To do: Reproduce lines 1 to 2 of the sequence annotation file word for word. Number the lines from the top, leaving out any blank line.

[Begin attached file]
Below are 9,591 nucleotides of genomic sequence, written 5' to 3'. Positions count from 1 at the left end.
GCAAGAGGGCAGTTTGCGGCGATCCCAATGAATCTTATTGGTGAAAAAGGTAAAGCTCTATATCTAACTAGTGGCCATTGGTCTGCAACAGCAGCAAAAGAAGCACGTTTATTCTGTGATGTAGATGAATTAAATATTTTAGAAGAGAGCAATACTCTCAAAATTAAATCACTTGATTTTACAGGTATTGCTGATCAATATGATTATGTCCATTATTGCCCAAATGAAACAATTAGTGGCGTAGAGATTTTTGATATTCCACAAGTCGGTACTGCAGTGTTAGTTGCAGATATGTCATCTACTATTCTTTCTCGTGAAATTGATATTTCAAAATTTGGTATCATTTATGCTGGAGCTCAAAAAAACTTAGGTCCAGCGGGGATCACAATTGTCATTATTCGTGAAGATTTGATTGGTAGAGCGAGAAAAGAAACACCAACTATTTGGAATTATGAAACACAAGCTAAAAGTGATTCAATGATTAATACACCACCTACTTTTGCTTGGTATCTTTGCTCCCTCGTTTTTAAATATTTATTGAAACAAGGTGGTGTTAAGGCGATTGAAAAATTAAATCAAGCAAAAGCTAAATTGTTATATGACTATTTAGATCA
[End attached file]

Below are 9,591 nucleotides of genomic sequence, written 5' to 3'. Positions count from 1 at the left end.
GCAAGAGGGCAGTTTGCGGCGATCCCAATGAATCTTATTGGTGAAAAAGGTAAAGCTCTATATCTAACTAGTGGCCATTGGTCTGCAACAGCAGCAAAAGAAGCACGTTTATTCTGTGATGTAGATGAATTAAATATTTTAGAAGAGAGCAATACTCTCAAAATTAAATCACTTGATTTTACAGGTATTGCTGATCAATATGATTATGTCCATTATTGCCCAAATGAAACAATTAGTGGCGTAGAGATTTTTGATATTCCACAAGTCGGTACTGCAGTGTTAGTTGCAGATATGTCATCTACTATTCTTTCTCGTGAAATTGATATTTCAAAATTTGGTATCATTTATGCTGGAGCTCAAAAAAACTTAGGTCCAGCGGGGATCACAATTGTCATTATTCGTGAAGATTTGATTGGTAGAGCGAGAAAAGAAACACCAACTATTTGGAATTATGAAACACAAGCTAAAAGTGATTCAATGATTAATACACCACCTACTTTTGCTTGGTATCTTTGCTCCCTCGTTTTTAAATATTTATTGAAACAAGGTGGTGTTAAGGCGATTGAAAAATTAAATCAAGCAAAAGCTAAATTGTTATATGACTATTTAGATCA